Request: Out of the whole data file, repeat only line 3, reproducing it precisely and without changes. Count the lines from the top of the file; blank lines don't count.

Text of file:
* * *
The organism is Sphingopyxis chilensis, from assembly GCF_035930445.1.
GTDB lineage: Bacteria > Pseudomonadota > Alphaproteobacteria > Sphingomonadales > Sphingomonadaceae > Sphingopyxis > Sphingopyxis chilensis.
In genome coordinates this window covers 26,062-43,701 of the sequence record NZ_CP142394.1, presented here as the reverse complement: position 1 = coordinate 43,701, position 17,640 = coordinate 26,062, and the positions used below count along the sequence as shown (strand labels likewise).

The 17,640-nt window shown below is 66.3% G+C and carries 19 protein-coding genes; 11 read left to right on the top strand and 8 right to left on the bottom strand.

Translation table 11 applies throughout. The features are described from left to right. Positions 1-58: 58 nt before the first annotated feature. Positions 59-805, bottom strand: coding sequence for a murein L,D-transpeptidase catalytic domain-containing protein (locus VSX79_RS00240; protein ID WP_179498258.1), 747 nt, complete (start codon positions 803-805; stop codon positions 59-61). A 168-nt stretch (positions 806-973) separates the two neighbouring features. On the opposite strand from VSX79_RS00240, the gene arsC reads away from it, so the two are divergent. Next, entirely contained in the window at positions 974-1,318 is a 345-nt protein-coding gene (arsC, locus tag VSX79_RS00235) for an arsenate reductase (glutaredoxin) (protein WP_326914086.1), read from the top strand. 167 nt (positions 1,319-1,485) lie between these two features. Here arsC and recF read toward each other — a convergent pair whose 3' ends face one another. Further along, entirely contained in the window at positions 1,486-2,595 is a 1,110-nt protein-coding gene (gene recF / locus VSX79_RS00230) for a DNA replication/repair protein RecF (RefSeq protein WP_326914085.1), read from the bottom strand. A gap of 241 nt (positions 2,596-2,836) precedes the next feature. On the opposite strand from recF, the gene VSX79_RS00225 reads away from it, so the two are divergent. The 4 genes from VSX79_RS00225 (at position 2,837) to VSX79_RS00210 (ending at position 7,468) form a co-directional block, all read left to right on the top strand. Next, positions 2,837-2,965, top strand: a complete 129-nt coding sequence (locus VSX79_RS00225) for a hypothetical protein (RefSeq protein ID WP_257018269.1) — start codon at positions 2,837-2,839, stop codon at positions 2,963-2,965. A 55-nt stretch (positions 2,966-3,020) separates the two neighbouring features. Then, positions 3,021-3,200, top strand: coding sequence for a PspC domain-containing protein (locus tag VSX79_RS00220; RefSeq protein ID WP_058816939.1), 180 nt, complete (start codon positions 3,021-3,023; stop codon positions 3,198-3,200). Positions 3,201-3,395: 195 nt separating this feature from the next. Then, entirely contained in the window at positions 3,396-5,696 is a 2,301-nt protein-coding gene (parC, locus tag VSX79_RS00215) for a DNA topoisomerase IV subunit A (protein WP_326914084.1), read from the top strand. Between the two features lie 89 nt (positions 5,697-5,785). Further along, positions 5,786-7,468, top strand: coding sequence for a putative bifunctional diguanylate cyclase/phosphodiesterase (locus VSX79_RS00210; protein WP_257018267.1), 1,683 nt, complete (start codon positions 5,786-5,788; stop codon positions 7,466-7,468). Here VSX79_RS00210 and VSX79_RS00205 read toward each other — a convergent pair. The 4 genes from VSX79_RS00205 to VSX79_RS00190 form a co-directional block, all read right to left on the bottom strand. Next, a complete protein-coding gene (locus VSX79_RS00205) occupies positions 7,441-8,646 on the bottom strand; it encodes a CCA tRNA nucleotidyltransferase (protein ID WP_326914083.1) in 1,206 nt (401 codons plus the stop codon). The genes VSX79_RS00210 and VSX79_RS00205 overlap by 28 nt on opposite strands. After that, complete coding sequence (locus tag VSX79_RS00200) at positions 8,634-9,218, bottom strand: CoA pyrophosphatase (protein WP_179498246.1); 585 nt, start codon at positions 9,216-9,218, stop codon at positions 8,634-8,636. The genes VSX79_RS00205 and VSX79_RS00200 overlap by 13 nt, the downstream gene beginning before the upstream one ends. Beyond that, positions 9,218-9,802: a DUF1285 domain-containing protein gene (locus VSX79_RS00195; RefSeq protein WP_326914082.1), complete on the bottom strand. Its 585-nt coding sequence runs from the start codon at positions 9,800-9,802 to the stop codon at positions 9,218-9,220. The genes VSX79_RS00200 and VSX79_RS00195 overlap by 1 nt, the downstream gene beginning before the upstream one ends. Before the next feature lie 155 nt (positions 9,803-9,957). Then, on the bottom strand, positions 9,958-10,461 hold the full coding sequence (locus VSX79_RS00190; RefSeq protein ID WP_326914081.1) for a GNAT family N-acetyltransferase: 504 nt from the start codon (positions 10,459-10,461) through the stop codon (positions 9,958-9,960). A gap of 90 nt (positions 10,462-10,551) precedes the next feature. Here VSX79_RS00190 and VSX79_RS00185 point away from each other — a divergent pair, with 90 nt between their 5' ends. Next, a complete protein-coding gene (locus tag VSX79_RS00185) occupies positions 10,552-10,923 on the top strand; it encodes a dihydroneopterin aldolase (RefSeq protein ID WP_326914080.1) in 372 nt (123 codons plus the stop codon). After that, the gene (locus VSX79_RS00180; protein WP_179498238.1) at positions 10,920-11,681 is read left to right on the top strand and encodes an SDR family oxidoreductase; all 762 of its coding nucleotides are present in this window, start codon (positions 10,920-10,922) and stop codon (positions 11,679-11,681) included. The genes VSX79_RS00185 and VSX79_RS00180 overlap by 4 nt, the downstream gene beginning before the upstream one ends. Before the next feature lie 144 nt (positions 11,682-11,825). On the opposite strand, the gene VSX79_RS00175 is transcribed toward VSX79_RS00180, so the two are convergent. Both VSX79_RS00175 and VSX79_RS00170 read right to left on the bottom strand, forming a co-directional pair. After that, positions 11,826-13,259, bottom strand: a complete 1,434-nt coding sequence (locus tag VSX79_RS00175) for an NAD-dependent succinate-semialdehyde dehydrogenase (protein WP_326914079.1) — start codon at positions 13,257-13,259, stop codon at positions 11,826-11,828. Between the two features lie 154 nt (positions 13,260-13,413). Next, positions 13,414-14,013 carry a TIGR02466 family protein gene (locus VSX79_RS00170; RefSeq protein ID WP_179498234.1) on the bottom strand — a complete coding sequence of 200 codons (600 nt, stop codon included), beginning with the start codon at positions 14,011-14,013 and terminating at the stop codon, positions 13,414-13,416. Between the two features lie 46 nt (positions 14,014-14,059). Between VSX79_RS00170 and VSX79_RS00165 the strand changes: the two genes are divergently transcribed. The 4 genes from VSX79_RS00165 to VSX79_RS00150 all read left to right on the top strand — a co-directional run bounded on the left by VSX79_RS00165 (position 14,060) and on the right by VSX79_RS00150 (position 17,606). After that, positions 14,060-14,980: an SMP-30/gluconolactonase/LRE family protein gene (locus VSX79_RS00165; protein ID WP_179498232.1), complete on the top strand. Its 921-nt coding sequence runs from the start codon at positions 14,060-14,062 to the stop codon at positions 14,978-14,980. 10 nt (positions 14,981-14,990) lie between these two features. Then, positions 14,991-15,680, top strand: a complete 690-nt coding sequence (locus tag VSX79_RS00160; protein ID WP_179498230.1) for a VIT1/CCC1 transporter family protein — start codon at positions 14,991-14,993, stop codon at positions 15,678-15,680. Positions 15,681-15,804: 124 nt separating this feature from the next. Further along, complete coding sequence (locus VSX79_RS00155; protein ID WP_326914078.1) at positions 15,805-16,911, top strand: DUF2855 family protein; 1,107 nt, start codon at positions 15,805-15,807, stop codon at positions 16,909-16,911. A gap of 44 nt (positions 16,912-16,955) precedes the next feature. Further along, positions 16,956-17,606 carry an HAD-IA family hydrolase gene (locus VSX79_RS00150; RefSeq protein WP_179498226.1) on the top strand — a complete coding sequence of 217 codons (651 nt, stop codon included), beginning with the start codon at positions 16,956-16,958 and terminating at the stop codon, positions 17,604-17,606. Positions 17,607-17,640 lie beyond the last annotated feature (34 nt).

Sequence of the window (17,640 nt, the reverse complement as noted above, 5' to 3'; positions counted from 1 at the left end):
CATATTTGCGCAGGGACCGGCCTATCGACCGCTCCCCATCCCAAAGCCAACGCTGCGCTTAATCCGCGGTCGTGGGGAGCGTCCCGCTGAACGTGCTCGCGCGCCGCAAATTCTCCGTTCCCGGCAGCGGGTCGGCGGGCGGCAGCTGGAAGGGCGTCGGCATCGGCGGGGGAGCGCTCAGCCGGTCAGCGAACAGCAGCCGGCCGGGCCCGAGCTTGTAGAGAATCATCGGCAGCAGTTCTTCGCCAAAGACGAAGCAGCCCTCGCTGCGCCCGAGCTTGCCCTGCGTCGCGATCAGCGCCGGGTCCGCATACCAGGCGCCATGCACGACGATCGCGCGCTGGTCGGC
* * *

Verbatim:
In genome coordinates this window covers 26,062-43,701 of the sequence record NZ_CP142394.1, presented here as the reverse complement: position 1 = coordinate 43,701, position 17,640 = coordinate 26,062, and the positions used below count along the sequence as shown (strand labels likewise).